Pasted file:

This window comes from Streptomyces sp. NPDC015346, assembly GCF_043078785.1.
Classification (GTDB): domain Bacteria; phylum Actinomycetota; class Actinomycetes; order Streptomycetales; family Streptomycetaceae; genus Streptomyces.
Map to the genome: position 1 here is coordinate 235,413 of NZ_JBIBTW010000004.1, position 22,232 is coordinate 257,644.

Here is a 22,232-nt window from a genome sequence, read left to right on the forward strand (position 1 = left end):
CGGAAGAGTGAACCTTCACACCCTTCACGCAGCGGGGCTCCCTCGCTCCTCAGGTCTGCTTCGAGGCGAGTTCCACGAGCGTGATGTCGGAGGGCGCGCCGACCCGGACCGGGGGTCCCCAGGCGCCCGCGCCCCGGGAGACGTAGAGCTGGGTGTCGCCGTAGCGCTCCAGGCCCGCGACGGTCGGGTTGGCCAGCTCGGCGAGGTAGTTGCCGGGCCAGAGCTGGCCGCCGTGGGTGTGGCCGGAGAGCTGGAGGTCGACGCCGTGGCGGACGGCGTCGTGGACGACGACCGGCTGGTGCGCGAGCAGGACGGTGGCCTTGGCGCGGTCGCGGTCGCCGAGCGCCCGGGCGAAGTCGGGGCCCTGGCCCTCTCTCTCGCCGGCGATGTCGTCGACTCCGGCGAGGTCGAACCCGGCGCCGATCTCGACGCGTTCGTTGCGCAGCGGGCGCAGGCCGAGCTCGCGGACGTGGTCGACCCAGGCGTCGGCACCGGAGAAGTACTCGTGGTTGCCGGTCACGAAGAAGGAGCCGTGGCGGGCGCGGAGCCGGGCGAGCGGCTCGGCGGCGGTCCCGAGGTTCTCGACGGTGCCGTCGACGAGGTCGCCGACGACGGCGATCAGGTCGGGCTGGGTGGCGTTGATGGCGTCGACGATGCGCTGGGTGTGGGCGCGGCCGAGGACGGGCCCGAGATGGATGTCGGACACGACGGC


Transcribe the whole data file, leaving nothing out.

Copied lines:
This window comes from Streptomyces sp. NPDC015346, assembly GCF_043078785.1.
Classification (GTDB): domain Bacteria; phylum Actinomycetota; class Actinomycetes; order Streptomycetales; family Streptomycetaceae; genus Streptomyces.
Map to the genome: position 1 here is coordinate 235,413 of NZ_JBIBTW010000004.1, position 22,232 is coordinate 257,644.

Here is a 22,232-nt window from a genome sequence, read left to right on the forward strand (position 1 = left end):
CGGAAGAGTGAACCTTCACACCCTTCACGCAGCGGGGCTCCCTCGCTCCTCAGGTCTGCTTCGAGGCGAGTTCCACGAGCGTGATGTCGGAGGGCGCGCCGACCCGGACCGGGGGTCCCCAGGCGCCCGCGCCCCGGGAGACGTAGAGCTGGGTGTCGCCGTAGCGCTCCAGGCCCGCGACGGTCGGGTTGGCCAGCTCGGCGAGGTAGTTGCCGGGCCAGAGCTGGCCGCCGTGGGTGTGGCCGGAGAGCTGGAGGTCGACGCCGTGGCGGACGGCGTCGTGGACGACGACCGGCTGGTGCGCGAGCAGGACGGTGGCCTTGGCGCGGTCGCGGTCGCCGAGCGCCCGGGCGAAGTCGGGGCCCTGGCCCTCTCTCTCGCCGGCGATGTCGTCGACTCCGGCGAGGTCGAACCCGGCGCCGATCTCGACGCGTTCGTTGCGCAGCGGGCGCAGGCCGAGCTCGCGGACGTGGTCGACCCAGGCGTCGGCACCGGAGAAGTACTCGTGGTTGCCGGTCACGAAGAAGGAGCCGTGGCGGGCGCGGAGCCGGGCGAGCGGCTCGGCGGCGGTCCCGAGGTTCTCGACGGTGCCGTCGACGAGGTCGCCGACGACGGCGATCAGGTCGGGCTGGGTGGCGTTGATGGCGTCGACGATGCGCTGGGTGTGGGCGCGGCCGAGGACGGGCCCGAGATGGATGTCGGACACGACGGC